8. 8. 5 Users can set time and spending limits for each new number they generate by selecting Advanced Options from the landing page. The subsequent page includes boxes for entering a dollar limit and a month-based limit with a minimum of two months and a maximum of 12 months. After entering the customizable settings, users then generate a number with the additional preferences. Advanced Options Finally, users can view a list of their active virtual account numbers and corresponding transactions by selecting the View Previous Number link on the landing page. This directs users to a page displaying a list of recent transactions. A link at the bottom of the page enables users to view their active account numbers, with columns dedicated to the creation date, merchant, account number, expiration date, dollar limit, and amount remaining for the account number. By highlighting a row, users can elect to use or close the number by clicking the respective link below. Closing the number prevents the merchant from using it thereafter. List of Active Virtual Account Numbers
  9. 9. 6 Citi streamlines the process of using existing virtual account numbers by offering a downloadable version. Downloadable from the private site Virtual Account Numbers page, users can install a file that runs the Virtual Account Number service with a single click at e-retailer checkout carts. Users can activate the pop-up window by selecting the Virtual Account Number file saved to their computer, and can even automatically fill in the payment information with an Auto-Fill feature. This feature automatically completes the merchant’s checkout form, effectively automating the process of purchasing goods online. Overall, Citi’s Virtual Account Number service is incredibly intuitive to use as an isolated tool, and maintains its usability at online checkout pages with the downloadable option. This firm deserves significant credit for providing a proactive security product that customers can always use when shopping online. This product gives users stronger security since they can dedicate a separate number to each retailer with time and spending limits. In the event of a breach, users can close their virtual number immediately, or if they miss the breach, the hacker never gains access to the customer’s actual account number and at worst can only use the virtual number up to its specified spending limit. While not fool-proof, this system works to minimize the damage caused by hackers. Generated Number with Auto Fill Functionality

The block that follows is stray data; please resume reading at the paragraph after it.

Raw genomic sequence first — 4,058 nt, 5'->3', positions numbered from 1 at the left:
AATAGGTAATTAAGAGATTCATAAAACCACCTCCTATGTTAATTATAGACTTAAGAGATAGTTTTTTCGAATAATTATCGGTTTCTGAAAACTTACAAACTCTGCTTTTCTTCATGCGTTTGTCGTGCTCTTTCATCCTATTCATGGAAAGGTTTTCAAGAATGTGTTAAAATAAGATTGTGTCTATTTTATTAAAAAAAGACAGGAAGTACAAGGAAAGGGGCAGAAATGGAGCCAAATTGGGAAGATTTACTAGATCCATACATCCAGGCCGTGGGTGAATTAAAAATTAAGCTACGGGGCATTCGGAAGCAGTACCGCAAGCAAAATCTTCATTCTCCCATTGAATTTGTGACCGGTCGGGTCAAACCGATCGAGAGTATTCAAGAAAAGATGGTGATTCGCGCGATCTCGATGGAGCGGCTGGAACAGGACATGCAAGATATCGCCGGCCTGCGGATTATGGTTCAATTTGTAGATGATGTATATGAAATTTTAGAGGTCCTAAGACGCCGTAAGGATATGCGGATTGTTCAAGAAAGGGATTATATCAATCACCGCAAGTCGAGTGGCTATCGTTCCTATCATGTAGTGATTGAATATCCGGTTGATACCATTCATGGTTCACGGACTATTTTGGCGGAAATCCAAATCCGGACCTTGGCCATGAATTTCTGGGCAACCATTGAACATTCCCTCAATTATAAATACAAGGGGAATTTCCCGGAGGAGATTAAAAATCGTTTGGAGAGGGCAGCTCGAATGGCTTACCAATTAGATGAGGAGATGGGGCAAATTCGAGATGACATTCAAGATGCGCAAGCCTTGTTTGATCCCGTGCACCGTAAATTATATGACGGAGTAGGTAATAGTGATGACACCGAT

10. 10. 7 ShopSafe by Bank of America Bank of America provides a similar service to Citi, but without a downloadable version. Users access the ShopSafe service from the Security & Fraud section of the private site Help & Support page. Clicking the “Use ShopSafe” link generates a pop-up window with a landing page giving three options. Users can create a new number, one for recurring payments, and can view all active numbers. ShopSafe Landing Page Creating a new number, whether for a recurring payment or a standard transaction, leads first to a page for setting time and spending limits. After setting the spending limit and the time limit, with a minimum of two and a maximum of 12 months, users can click a link creating the number. Limit Settings